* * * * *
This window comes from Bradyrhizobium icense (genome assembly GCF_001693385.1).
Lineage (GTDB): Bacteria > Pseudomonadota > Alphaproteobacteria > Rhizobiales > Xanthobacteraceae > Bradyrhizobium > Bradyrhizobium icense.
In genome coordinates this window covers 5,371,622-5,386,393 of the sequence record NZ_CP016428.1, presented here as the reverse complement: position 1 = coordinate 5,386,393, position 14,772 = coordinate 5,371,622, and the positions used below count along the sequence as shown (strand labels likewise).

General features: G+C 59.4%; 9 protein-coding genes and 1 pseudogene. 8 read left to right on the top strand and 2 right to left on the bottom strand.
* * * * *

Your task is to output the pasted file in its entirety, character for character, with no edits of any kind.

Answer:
This window comes from Bradyrhizobium icense (genome assembly GCF_001693385.1).
Lineage (GTDB): Bacteria > Pseudomonadota > Alphaproteobacteria > Rhizobiales > Xanthobacteraceae > Bradyrhizobium > Bradyrhizobium icense.
In genome coordinates this window covers 5,371,622-5,386,393 of the sequence record NZ_CP016428.1, presented here as the reverse complement: position 1 = coordinate 5,386,393, position 14,772 = coordinate 5,371,622, and the positions used below count along the sequence as shown (strand labels likewise).

General features: G+C 59.4%; 9 protein-coding genes and 1 pseudogene. 8 read left to right on the top strand and 2 right to left on the bottom strand.